And I'm going to go ahead and assume in advance that the same can be said about 'On the Waterfront,' but will that mean I'll simply have to regurgitate 56 years worth of observations that have already been made by a thousand film writers? Possibly. Probably.

Eh, who am I kidding? Yes.





Post-Viewing Reaction:

As expected, 'On the Waterfront' is a tremendous film that should be watched by anyone who considers themselves a film lover. It's pretty much the standard Hollywood recipe for how to make a great film: take a great screenplay, add some great actors, let a great director stir the pot any way he likes and make sure the whole thing looks really nice. This seems like an obvious combination of ingredients, but you wouldn't know it. How many truly great films are out there, really? I'm talking about unquestionable masterpieces, not just movies that you're fond of. A couple thousand, perhaps? Out of the four to eight million movies (or so a two-minute Google search estimates) produced in the past century, that's a tiny slice of the pie.

The point is that 'On the Waterfront' is a great movie because it's a great story well told. Free of gimmicks and flash, it tackles a story that's grounded in true reality while elevating it just enough to make it worthy of cinema.

Surely you know the plot: Terry Malloy (Marlon Brando) is a former boxer who threw a fight he should've won so mobster Johnny Friendly (Lee J. Cobb) could win big on a bet. Now, he works on the docks, which are controlled by crooked union leaders who deal with problem employees by chucking them off rooftops or arranging for them to die in accidents. When Malloy meets Edie (the oh-my-god gorgeous Eva Marie Saint), the sister of a man he set up for murder, his pesky conscience decides to kick in.

Even if you don't know the plot of 'On the Waterfront,' you must be familiar with Brando's famous mini-speech to his brother, Charley (Rod Steiger) a crooked mob lawyer who is trying to convince him at gunpoint not to testify against Friendly in court: "I coulda' had class! I coulda' been a contender! I coulda' been somebody, instead of a bum, which is what I am." Everyone knows that one.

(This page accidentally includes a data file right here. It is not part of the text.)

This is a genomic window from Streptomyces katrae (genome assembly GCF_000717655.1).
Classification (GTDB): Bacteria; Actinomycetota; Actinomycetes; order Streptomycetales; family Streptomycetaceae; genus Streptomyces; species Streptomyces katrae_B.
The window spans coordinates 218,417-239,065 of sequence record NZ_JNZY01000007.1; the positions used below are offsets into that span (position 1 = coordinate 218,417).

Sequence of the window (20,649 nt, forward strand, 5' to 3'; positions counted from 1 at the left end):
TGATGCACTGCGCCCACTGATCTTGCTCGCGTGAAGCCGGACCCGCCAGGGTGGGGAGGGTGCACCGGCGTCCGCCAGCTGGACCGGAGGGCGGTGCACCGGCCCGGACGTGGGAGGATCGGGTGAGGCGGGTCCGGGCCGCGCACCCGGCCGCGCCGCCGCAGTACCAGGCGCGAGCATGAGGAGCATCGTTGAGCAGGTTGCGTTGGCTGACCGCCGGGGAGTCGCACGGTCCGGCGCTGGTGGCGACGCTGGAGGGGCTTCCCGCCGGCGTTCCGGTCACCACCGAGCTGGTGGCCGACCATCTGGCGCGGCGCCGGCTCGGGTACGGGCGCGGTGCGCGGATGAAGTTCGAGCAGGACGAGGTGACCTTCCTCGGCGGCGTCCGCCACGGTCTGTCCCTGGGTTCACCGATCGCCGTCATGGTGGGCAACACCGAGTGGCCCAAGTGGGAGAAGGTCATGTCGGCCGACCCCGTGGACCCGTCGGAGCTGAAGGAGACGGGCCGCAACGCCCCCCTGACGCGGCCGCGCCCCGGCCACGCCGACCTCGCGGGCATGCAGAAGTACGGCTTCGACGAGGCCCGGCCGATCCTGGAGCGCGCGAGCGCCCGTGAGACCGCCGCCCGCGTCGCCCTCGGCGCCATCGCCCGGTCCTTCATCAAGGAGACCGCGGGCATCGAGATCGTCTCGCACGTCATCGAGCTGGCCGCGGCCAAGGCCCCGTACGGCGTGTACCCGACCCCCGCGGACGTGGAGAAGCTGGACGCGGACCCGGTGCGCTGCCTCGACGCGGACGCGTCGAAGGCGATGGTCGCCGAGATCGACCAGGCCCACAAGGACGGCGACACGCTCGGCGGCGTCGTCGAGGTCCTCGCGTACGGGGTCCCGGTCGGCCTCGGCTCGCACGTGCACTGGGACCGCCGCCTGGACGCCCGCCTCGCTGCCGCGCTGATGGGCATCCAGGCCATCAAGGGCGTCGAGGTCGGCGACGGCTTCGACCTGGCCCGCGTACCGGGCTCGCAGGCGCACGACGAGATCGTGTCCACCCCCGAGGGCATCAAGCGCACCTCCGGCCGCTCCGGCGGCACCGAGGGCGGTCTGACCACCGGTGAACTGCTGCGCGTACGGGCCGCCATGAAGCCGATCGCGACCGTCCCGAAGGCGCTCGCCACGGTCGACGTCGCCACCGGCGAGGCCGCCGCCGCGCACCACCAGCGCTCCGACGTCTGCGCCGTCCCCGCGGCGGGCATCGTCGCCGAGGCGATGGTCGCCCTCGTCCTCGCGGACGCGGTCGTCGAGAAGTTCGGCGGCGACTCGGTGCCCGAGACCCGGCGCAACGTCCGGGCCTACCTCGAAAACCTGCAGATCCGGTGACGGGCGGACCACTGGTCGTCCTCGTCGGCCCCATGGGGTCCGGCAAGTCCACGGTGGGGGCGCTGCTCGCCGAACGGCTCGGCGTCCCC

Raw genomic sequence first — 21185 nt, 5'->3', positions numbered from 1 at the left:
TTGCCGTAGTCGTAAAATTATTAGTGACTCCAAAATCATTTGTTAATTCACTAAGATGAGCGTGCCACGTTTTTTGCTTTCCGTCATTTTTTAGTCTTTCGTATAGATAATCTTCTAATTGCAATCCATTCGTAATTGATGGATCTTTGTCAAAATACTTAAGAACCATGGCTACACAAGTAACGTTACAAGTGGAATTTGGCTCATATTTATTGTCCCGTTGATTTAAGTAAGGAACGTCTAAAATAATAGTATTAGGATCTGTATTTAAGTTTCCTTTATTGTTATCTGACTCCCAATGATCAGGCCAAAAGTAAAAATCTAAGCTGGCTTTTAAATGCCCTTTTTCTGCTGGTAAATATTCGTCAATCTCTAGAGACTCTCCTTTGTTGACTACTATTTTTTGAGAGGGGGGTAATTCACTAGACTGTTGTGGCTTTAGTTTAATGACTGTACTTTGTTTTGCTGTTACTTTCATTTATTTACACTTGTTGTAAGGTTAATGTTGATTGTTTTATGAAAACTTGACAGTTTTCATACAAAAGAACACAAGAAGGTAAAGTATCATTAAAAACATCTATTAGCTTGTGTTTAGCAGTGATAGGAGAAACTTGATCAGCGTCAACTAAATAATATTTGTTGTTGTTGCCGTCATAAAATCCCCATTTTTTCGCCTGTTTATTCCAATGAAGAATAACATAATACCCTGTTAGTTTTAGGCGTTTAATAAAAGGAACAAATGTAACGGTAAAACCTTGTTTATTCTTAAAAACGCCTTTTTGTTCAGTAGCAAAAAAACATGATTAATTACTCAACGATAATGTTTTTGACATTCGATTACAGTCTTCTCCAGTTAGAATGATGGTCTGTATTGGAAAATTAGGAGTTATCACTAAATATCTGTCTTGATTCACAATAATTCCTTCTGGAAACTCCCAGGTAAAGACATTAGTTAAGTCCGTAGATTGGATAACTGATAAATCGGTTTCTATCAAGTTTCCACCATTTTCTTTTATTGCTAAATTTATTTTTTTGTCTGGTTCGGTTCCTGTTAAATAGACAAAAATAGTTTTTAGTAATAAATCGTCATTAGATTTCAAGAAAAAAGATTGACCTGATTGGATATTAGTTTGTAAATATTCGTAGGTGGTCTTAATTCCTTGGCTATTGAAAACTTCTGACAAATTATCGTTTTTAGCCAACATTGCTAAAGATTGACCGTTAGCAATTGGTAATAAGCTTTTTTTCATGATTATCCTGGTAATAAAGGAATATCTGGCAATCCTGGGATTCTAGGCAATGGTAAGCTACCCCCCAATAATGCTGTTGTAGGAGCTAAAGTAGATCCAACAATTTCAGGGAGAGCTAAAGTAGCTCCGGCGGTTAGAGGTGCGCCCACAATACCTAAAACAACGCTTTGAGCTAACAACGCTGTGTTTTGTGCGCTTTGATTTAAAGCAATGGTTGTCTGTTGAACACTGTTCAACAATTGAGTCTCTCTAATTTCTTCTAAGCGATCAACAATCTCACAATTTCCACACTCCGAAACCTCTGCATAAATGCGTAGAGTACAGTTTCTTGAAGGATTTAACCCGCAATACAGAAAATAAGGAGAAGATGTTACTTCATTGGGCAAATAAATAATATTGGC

It's a tale of redemption in the face of unbeatable odds. Classic Hollywood. On the surface, the film's message of standing up for what you believe in is about as subtle as a brick through a window, but any potential preachiness is overwhelmed by by compelling storytelling and one of the greatest ensembles ever gathered for a film.

In a film filled with great scenes, two of them stand out. One is the above-mentioned scene between Brando and his brother in the car (a classic scene for all of the right reasons). The second is a scene where Father Barry (Karl Malden) preaches over the body of a murdered man on the dock, standing firm while mobsters watch from above, pelting him with objects, cutting him and drawing blood. The scene works because Malden sells the hell out of his speech, but it draws a fascinating comparison between his work and Brando's. Malden is Acting!, meaning that we can see the process, see the performance and admire the sheer craft of what he's doing. On the other hand, Brando, a consummate method performer, is simply acting, vanishing into a character, becoming as naturalistic as possible.

Brando's work, full of slurred lines and mumbles and odd little tics couldn't be more different than Malden's stage-trained, powerful voice and delivery. The differences between method acting and technical acting have never been more clearly contrasted, making the performances in 'On the Waterfront' a must-see for aspiring actors (Not that you asked, but in terms of great performances right now, I'd argue that Colin Firth in 'The King's Speech' is Acting! while James Franco in '127 Hours' is acting).



But we all knew that, didn't we? We all know how good Brando and Malden are. We all know how powerful the film is. What else is there to say?